Training and Study Centre for the Judiciary

Since its establishment in 1960, SSR has been the joint training institute of the Dutch judicial system and the Public Prosecution Service, operating independently from the Ministry of Justice.

Besides its main office, which has been located in Utrecht since the end of 2012, SSR also facilitates local training sites at court buildings and public prosecutor’s offices in Amsterdam, Rotterdam and Den Bosch and soon in Zwolle.

Initial Training Programme
In partnership with the Dutch courts of law and public prosecutor’s offices, SSR trains law graduates as judges and public prosecutors. These initial training programmes have undergone major changes in 2013. SSR has been assigned to redesign the judge programme. The Public Prosecution Service has taken the initiative to modify the public prosecutor programme itself, with SSR acting as a consultant.

The first candidates have started the new courses in January 2014. Alongside the new programme, SSR will also continue to offer the established course for candidates who have already begun the programme; they will complete the course in line with the ‘old’ structure. Life-long educationBesides the initial training programmes, SSR also offers further education for judges, public prosecutors and legal staff, based on the principle that learning and continuing education remain essential throughout our careers. Annually, a total of 25,000 students are enrolled in our programmes and training courses, which are increasingly based on innovative methods, using the ‘MIJN SSR’ electronic learning environment.

SSR, the Public Prosecution Service and the judicial system jointly set the curriculum and determine the range of courses. This ensures that the legal community as a whole can share professional knowledge and expertise. What makes this knowledge-sharing process unique is that we have access to each other’s cases and can learn from one another’s experiences. Apart from members of the legal community, SSR also works with lecturers from universities and other educational institutions. This allows us to create a wide range of courses incorporating both practical and theoretical knowledge, with a strong focus on the magistracy.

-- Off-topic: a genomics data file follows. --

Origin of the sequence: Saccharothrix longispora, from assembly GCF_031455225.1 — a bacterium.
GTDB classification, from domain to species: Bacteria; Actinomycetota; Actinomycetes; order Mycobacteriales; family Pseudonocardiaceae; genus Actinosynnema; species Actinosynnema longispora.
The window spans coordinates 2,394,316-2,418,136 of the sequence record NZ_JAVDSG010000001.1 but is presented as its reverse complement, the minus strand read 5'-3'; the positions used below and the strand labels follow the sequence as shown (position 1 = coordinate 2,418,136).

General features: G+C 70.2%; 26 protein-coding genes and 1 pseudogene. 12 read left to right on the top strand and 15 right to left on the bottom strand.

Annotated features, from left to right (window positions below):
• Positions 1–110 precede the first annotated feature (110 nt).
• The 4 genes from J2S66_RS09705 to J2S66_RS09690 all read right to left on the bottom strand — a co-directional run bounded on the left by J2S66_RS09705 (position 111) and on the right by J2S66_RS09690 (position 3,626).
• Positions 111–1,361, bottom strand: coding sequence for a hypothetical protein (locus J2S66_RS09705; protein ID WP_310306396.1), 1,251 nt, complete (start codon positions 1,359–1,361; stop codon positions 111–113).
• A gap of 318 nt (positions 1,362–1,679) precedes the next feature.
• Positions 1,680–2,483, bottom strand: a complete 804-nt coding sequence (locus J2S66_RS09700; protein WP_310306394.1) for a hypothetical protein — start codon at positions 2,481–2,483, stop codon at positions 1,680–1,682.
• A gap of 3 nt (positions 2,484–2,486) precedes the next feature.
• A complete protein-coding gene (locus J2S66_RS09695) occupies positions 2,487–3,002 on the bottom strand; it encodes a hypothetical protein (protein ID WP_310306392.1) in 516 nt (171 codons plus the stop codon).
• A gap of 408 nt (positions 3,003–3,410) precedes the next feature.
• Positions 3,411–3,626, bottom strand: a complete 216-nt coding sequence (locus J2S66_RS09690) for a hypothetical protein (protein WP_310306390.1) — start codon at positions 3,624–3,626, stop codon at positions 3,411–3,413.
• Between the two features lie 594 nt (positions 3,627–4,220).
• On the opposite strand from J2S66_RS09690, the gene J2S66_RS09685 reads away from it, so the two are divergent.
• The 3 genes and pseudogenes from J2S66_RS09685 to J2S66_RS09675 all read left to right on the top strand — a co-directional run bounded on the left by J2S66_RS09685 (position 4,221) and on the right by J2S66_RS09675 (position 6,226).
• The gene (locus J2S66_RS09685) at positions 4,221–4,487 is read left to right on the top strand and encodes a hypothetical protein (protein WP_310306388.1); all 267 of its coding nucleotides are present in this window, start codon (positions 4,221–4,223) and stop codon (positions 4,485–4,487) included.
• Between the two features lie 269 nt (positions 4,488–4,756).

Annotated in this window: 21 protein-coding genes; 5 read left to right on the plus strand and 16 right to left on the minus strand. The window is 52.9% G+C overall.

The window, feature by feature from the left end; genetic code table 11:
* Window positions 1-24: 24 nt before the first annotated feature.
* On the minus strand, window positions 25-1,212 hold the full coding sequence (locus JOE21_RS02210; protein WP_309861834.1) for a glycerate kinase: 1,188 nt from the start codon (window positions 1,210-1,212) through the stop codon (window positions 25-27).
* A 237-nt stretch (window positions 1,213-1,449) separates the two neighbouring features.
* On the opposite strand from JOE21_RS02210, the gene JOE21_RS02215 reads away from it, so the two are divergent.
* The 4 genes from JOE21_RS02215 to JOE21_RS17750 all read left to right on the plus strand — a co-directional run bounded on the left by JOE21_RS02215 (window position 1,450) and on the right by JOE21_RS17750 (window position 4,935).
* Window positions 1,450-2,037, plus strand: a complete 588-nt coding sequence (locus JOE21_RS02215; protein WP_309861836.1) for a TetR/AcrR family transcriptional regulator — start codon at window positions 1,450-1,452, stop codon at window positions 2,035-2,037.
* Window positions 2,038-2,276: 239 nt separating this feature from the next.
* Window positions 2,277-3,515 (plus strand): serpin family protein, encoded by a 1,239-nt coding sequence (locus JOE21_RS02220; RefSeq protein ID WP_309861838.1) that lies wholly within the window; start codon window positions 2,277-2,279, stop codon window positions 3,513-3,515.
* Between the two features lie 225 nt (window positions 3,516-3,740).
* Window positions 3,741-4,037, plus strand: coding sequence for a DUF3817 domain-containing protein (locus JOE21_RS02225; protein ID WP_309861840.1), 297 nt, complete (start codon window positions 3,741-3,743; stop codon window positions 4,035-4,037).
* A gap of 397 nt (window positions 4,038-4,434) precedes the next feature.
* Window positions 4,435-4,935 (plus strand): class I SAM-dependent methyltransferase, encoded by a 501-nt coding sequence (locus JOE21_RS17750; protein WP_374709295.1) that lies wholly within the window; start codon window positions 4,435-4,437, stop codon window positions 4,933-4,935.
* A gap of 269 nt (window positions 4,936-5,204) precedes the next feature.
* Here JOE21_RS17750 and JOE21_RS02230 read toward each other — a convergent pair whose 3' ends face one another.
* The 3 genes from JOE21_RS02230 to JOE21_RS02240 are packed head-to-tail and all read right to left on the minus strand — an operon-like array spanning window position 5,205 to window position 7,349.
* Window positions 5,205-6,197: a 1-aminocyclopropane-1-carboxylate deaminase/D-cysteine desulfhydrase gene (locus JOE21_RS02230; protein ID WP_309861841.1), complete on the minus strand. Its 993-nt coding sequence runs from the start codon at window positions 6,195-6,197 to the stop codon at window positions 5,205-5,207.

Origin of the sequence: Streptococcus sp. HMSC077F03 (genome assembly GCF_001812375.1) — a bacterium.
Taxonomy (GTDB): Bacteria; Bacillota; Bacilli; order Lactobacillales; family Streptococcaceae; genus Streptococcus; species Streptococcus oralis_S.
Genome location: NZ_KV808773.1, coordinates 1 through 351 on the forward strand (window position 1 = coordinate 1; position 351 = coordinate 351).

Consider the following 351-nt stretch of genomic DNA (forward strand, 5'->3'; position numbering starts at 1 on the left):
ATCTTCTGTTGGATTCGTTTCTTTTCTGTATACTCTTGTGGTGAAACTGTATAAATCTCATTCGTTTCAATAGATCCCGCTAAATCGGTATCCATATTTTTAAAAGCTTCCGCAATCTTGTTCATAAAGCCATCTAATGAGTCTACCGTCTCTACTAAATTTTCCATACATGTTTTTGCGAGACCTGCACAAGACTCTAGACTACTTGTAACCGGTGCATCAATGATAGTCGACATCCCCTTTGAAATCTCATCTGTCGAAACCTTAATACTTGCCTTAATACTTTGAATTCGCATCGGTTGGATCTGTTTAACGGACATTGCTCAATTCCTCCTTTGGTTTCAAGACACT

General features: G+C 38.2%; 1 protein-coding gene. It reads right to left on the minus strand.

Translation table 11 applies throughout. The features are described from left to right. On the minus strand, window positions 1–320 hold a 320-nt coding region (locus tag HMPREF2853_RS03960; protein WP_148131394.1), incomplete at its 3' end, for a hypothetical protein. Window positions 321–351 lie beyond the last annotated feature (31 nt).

• Austria
    • Federal Ministry of Justice
  • Belgium
    • Judicial Training Institute
  • Bulgaria
    • National Institute of Justice
  • Croatia
    • Judicial Academy
  • Cyprus
    • Judicial Training School
  • Czechia
    • Judicial Academy
  • Denmark
    • Court Administration
  • Estonia
    • Office of the Prosecutor General
    • Supreme Court
  • Finland
    • National Courts Administration
    • National Prosecution Authority
  • France
    • National School for the Judiciary
  • Germany
    • Federal Ministry of Justice
    • Academy of European Law (ERA)
  • Greece
    • National School of the Judiciary
  • Hungary
    • National Office for the Judiciary
    • Office of the Prosecutor General
  • Ireland
    • The Judicial Council
  • Italy
    • School for the Judiciary
    • High Council of the Judiciary
  • Latvia
    • Latvian Judicial Training Centre
    • Office of the Prosecutor General
  • Lithuania
    • National Courts Administration
    • Office of the Prosecutor General
  • Luxembourg
    • National Council of Justice
  • Malta
    • Judicial Studies Committee
  • Netherlands
    • Training and Study Centre for the Judiciary
  • Poland
    • National School of Judiciary and Public Prosecution
  • Portugal
    • Centre for Judicial Studies
  • Romania
    • National Institute of Magistracy
  • Slovakia
    • Judicial Academy
  • Slovenia
    • Judicial Training Centre
  • Spain
    • Centre for Legal Studies
    • Judicial School
  • Sweden
    • Judicial Training Academy
    • Swedish Prosecution Authority